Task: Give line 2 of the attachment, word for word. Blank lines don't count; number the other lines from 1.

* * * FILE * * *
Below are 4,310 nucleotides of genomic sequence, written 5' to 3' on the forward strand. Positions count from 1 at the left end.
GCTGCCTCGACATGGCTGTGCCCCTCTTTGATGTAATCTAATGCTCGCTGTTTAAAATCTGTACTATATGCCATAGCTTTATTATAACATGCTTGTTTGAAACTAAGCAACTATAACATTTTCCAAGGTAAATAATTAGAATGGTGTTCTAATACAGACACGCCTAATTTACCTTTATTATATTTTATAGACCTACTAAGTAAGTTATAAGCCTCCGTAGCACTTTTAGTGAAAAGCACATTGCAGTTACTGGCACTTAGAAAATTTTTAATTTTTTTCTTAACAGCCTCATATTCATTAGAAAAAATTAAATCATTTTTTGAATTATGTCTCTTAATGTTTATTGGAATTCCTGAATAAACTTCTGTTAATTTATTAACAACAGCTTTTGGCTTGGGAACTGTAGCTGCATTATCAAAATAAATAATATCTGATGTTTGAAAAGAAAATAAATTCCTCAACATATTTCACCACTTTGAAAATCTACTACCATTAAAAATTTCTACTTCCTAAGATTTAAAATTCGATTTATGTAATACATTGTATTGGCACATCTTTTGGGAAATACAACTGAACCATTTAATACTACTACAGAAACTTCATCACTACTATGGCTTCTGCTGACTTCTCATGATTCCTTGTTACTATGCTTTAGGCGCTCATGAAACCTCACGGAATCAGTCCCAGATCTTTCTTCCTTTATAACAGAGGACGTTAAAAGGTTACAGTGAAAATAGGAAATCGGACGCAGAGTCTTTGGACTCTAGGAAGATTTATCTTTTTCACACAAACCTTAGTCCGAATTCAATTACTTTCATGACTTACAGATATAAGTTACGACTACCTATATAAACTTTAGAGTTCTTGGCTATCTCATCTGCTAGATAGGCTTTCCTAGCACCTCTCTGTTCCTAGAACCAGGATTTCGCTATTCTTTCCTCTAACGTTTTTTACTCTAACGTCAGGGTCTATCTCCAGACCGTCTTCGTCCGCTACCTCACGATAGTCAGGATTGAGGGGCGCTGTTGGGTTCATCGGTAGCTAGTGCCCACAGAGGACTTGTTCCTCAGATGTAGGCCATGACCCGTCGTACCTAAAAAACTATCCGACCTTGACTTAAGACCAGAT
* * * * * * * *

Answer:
GCTGCCTCGACATGGCTGTGCCCCTCTTTGATGTAATCTAATGCTCGCTGTTTAAAATCTGTACTATATGCCATAGCTTTATTATAACATGCTTGTTTGAAACTAAGCAACTATAACATTTTCCAAGGTAAATAATTAGAATGGTGTTCTAATACAGACACGCCTAATTTACCTTTATTATATTTTATAGACCTACTAAGTAAGTTATAAGCCTCCGTAGCACTTTTAGTGAAAAGCACATTGCAGTTACTGGCACTTAGAAAATTTTTAATTTTTTTCTTAACAGCCTCATATTCATTAGAAAAAATTAAATCATTTTTTGAATTATGTCTCTTAATGTTTATTGGAATTCCTGAATAAACTTCTGTTAATTTATTAACAACAGCTTTTGGCTTGGGAACTGTAGCTGCATTATCAAAATAAATAATATCTGATGTTTGAAAAGAAAATAAATTCCTCAACATATTTCACCACTTTGAAAATCTACTACCATTAAAAATTTCTACTTCCTAAGATTTAAAATTCGATTTATGTAATACATTGTATTGGCACATCTTTTGGGAAATACAACTGAACCATTTAATACTACTACAGAAACTTCATCACTACTATGGCTTCTGCTGACTTCTCATGATTCCTTGTTACTATGCTTTAGGCGCTCATGAAACCTCACGGAATCAGTCCCAGATCTTTCTTCCTTTATAACAGAGGACGTTAAAAGGTTACAGTGAAAATAGGAAATCGGACGCAGAGTCTTTGGACTCTAGGAAGATTTATCTTTTTCACACAAACCTTAGTCCGAATTCAATTACTTTCATGACTTACAGATATAAGTTACGACTACCTATATAAACTTTAGAGTTCTTGGCTATCTCATCTGCTAGATAGGCTTTCCTAGCACCTCTCTGTTCCTAGAACCAGGATTTCGCTATTCTTTCCTCTAACGTTTTTTACTCTAACGTCAGGGTCTATCTCCAGACCGTCTTCGTCCGCTACCTCACGATAGTCAGGATTGAGGGGCGCTGTTGGGTTCATCGGTAGCTAGTGCCCACAGAGGACTTGTTCCTCAGATGTAGGCCATGACCCGTCGTACCTAAAAAACTATCCGACCTTGACTTAAGACCAGAT